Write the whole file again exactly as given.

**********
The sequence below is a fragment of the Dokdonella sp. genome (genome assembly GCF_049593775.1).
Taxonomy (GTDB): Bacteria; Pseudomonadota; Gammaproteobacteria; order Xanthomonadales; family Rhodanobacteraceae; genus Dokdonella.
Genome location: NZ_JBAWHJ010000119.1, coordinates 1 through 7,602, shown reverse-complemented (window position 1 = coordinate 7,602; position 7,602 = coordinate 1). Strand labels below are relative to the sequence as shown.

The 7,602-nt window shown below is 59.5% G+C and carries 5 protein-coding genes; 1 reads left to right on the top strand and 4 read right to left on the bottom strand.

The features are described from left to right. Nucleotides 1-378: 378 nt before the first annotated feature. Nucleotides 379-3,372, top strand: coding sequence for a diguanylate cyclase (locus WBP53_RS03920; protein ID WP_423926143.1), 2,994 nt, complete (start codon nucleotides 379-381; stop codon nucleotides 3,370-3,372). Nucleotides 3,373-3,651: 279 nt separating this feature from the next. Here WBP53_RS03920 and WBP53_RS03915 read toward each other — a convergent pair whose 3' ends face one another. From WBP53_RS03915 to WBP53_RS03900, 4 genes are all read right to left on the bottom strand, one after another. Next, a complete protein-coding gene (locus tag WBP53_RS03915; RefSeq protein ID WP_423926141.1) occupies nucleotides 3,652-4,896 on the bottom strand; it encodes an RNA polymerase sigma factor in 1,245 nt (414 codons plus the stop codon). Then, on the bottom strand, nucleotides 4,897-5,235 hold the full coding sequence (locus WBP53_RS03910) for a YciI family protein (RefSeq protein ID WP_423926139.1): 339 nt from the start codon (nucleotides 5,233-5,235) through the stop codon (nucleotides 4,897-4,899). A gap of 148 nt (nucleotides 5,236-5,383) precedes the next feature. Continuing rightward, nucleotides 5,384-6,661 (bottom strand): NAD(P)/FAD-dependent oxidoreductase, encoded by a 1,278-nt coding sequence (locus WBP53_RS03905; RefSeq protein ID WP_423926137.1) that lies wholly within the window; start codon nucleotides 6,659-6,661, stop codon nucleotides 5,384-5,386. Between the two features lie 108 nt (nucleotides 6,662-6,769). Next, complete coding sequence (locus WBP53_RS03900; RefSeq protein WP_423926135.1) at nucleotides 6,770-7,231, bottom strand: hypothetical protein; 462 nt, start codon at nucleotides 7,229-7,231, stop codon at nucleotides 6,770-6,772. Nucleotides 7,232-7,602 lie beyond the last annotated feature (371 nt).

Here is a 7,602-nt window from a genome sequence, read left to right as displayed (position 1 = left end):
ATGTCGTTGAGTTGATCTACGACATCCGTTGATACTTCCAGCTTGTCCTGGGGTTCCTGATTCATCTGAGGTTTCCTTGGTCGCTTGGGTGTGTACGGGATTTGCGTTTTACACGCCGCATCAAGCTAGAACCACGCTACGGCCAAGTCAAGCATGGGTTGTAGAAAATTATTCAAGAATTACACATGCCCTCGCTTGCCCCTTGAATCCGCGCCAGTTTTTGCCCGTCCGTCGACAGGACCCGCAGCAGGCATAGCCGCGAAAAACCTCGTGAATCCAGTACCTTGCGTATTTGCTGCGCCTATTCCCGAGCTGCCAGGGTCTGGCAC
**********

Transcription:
The sequence below is a fragment of the Dokdonella sp. genome (genome assembly GCF_049593775.1).
Taxonomy (GTDB): Bacteria; Pseudomonadota; Gammaproteobacteria; order Xanthomonadales; family Rhodanobacteraceae; genus Dokdonella.
Genome location: NZ_JBAWHJ010000119.1, coordinates 1 through 7,602, shown reverse-complemented (window position 1 = coordinate 7,602; position 7,602 = coordinate 1). Strand labels below are relative to the sequence as shown.

The 7,602-nt window shown below is 59.5% G+C and carries 5 protein-coding genes; 1 reads left to right on the top strand and 4 read right to left on the bottom strand.

The features are described from left to right. Nucleotides 1-378: 378 nt before the first annotated feature. Nucleotides 379-3,372, top strand: coding sequence for a diguanylate cyclase (locus WBP53_RS03920; protein ID WP_423926143.1), 2,994 nt, complete (start codon nucleotides 379-381; stop codon nucleotides 3,370-3,372). Nucleotides 3,373-3,651: 279 nt separating this feature from the next. Here WBP53_RS03920 and WBP53_RS03915 read toward each other — a convergent pair whose 3' ends face one another. From WBP53_RS03915 to WBP53_RS03900, 4 genes are all read right to left on the bottom strand, one after another. Next, a complete protein-coding gene (locus tag WBP53_RS03915; RefSeq protein ID WP_423926141.1) occupies nucleotides 3,652-4,896 on the bottom strand; it encodes an RNA polymerase sigma factor in 1,245 nt (414 codons plus the stop codon). Then, on the bottom strand, nucleotides 4,897-5,235 hold the full coding sequence (locus WBP53_RS03910) for a YciI family protein (RefSeq protein ID WP_423926139.1): 339 nt from the start codon (nucleotides 5,233-5,235) through the stop codon (nucleotides 4,897-4,899). A gap of 148 nt (nucleotides 5,236-5,383) precedes the next feature. Continuing rightward, nucleotides 5,384-6,661 (bottom strand): NAD(P)/FAD-dependent oxidoreductase, encoded by a 1,278-nt coding sequence (locus WBP53_RS03905; RefSeq protein ID WP_423926137.1) that lies wholly within the window; start codon nucleotides 6,659-6,661, stop codon nucleotides 5,384-5,386. Between the two features lie 108 nt (nucleotides 6,662-6,769). Next, complete coding sequence (locus WBP53_RS03900; RefSeq protein WP_423926135.1) at nucleotides 6,770-7,231, bottom strand: hypothetical protein; 462 nt, start codon at nucleotides 7,229-7,231, stop codon at nucleotides 6,770-6,772. Nucleotides 7,232-7,602 lie beyond the last annotated feature (371 nt).

Here is a 7,602-nt window from a genome sequence, read left to right as displayed (position 1 = left end):
ATGTCGTTGAGTTGATCTACGACATCCGTTGATACTTCCAGCTTGTCCTGGGGTTCCTGATTCATCTGAGGTTTCCTTGGTCGCTTGGGTGTGTACGGGATTTGCGTTTTACACGCCGCATCAAGCTAGAACCACGCTACGGCCAAGTCAAGCATGGGTTGTAGAAAATTATTCAAGAATTACACATGCCCTCGCTTGCCCCTTGAATCCGCGCCAGTTTTTGCCCGTCCGTCGACAGGACCCGCAGCAGGCATAGCCGCGAAAAACCTCGTGAATCCAGTACCTTGCGTATTTGCTGCGCCTATTCCCGAGCTGCCAGGGTCTGGCAC